NGI The Weekly Gas Market Report / NGI All News Access

Industry Briefs

Enterprise Products Partners LP has added two more El Paso Corp. properties to its portfolio with the purchase of its East Texas natural gas subsidiaries. Enterprise paid $74.5 million for the natural gas gathering system and natural gas cryogenic processing plant, and the acquisition is expected to be immediately accretive to cash flow in 2005. According to Enterprise, the East Texas plants, located in Polk County, TX, own an 80% equity interest in three gathering systems, which represent a combined 89 miles of two-inch to 12-inch pipeline system, and a 75% equity interest in the Indian Springs gas processing facility. The Indian Springs processing plant has capacity to process up to 120 MMcf/d. In addition, there is an idle 20 MMcf/d train available for restart to support an increase in gas volumes. The gas processed at the Indian Springs plant is sourced from the Polk County gas gathering systems, as well as the nearby Big Thicket gathering system. Big Thicket is a 240-mile pipeline system located in Tyler and Hardin counties that is owned and operated by Enterprise. Together, these gathering systems cover a significant portion of the prolific Woodbine, Wilcox and Yegua production areas in East Texas.

Houston-based independent Southwestern Energy Co., whose natural gas exploration and production focus is in Texas and the Midcontinent, said that total oil and natural gas reserves jumped 28% in 2004 to 645.5 Bcfe from 503.1 in 2003. Proved developed reserves accounted for 83% of the total. Southwestern said it added 197.2 Bcfe of proved reserves during 2004, net of revisions, replacing 365% of estimated 2004 production at an estimated finding cost of $1.43/Mcfe. The independent also produced a record 54.1 Bcfe during 2004, up 31% from 41.2 Bcfe in 2003. Natural gas comprised 92% of Southwestern's proved equivalent reserves at the end of 2004, and the company's reserve life index was 11.9 years. Excluding the effects of revisions, Southwestern's reserve replacement ratio and estimated finding costs in 2004 were 388% and $1.34 per Mcfe. At the end of 2004, Southwestern's three-year average reserve replacement ratio was 305%, and its estimated three-year average finding and development cost was $1.30/Mcfe.

Berlin, CT-based Yankee Gas broke ground Thursday on a new $108 million 1.2 Bcf LNG peak shaving facility at the company's Eagle Street work center in Waterbury, CT's south end. The plant, which recently received construction approval from the Connecticut Department of Utility Control, is expected to be in service for the 2007/2008 heating season. "Today's groundbreaking is an important milestone in our ability to meet the growing demand for natural gas and to ensure the security and flexibility of having another source of in-state gas supply," said COO Dennis Welch. "This is good news for our customers because the facility will help mitigate price volatility during the heating season when natural gas prices tend to be the highest." The project includes a 158-foot diameter storage tank that stands 150 feet high. It will hold 15 million gallons of LNG and will be constructed by Chicago Bridge and Iron. The project will include liquefaction and vaporization equipment, allowing the tank to be filled by truck or interstate pipeline. The LNG facility's vaporizers will be capable of sending out up to 600 MMcf/d of natural gas. Construction of the tank foundation is expected to begin in early March.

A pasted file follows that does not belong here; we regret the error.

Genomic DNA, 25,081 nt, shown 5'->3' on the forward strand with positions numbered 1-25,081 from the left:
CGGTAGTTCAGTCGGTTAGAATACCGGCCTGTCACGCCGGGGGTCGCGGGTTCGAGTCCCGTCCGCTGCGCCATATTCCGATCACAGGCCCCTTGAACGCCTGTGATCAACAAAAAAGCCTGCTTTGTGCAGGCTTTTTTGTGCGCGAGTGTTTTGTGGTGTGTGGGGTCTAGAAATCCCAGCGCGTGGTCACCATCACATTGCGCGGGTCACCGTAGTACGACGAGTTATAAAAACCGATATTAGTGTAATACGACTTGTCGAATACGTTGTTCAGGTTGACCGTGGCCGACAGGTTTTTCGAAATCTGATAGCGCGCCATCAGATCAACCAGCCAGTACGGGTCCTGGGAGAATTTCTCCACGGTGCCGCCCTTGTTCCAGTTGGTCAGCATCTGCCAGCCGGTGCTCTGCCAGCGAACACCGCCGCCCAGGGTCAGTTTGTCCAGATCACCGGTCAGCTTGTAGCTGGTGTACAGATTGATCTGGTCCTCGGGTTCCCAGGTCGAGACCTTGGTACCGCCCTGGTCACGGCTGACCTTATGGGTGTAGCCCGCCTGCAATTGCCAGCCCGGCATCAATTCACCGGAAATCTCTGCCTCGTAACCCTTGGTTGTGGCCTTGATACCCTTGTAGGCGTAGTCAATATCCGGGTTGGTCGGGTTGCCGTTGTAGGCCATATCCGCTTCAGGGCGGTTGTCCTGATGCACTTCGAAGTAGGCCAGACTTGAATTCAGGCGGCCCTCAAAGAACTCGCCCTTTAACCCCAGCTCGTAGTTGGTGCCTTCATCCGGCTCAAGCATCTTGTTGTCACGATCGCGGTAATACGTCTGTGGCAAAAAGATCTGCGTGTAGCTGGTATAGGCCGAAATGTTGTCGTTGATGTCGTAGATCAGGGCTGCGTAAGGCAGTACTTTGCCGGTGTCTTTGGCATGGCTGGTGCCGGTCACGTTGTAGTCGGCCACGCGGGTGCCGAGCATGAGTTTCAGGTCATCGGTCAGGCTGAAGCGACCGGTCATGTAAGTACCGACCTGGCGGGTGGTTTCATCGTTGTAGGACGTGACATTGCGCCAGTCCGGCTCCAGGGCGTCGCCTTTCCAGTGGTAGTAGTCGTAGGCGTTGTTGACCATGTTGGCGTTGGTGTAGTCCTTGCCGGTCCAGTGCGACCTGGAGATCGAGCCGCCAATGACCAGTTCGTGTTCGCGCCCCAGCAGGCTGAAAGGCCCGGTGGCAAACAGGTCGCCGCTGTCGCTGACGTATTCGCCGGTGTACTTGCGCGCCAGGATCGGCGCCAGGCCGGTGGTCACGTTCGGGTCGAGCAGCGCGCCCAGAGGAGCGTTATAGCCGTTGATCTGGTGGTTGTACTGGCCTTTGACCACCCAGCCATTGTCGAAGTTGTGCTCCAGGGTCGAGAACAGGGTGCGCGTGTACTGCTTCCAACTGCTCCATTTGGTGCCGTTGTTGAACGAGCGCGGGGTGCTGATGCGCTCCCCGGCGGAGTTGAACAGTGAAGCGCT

With a recent history as a lawyer and energy consultant before California regulators, Dian Grueneich, the newest member of the California Public Utilities Commission, recused herself from all energy matters during her first business meeting last Thursday. She is still in the process of determining on which specific cases she can cast votes. Steve Poizner, a second new member on the five-member panel, is still awaiting formal swearing into office by the governor. The CPUC was forced to move its energy items to the end of its agenda and deal with them with the three continuing commissioners, led by President Michael Peevey, who Gov. Arnold Schwarzenegger has left in place. In introducing his new colleague, Peevey emphasized that Grueneich and he shared a lot of common views and he hoped the tenor of future commission meetings would be different than the prior head-banging he faced from two dissident commissioners. "Because I am in the process of determining the extent to which my prior law and consulting practice will cause me to recuse myself from certain items on the commission agenda, out of an abundance of caution, at today's meeting, I will recuse myself from all energy items on the agenda," said Grueneich, adding that she is the first commissioner who had previously practiced before the regulatory commission prior to being appointed by the governor to the six-year post. Southern Union Co. CCE Holdings LLC

©Copyright 2005 Intelligence Press Inc. All rights reserved. The preceding news report may not be republished or redistributed, in whole or in part, in any form, without prior written consent of Intelligence Press, Inc.

Copyright ©2018 Natural Gas Intelligence - All Rights Reserved.
ISSN © 2577-9877 | ISSN © 1532-1266
Comments powered by Disqus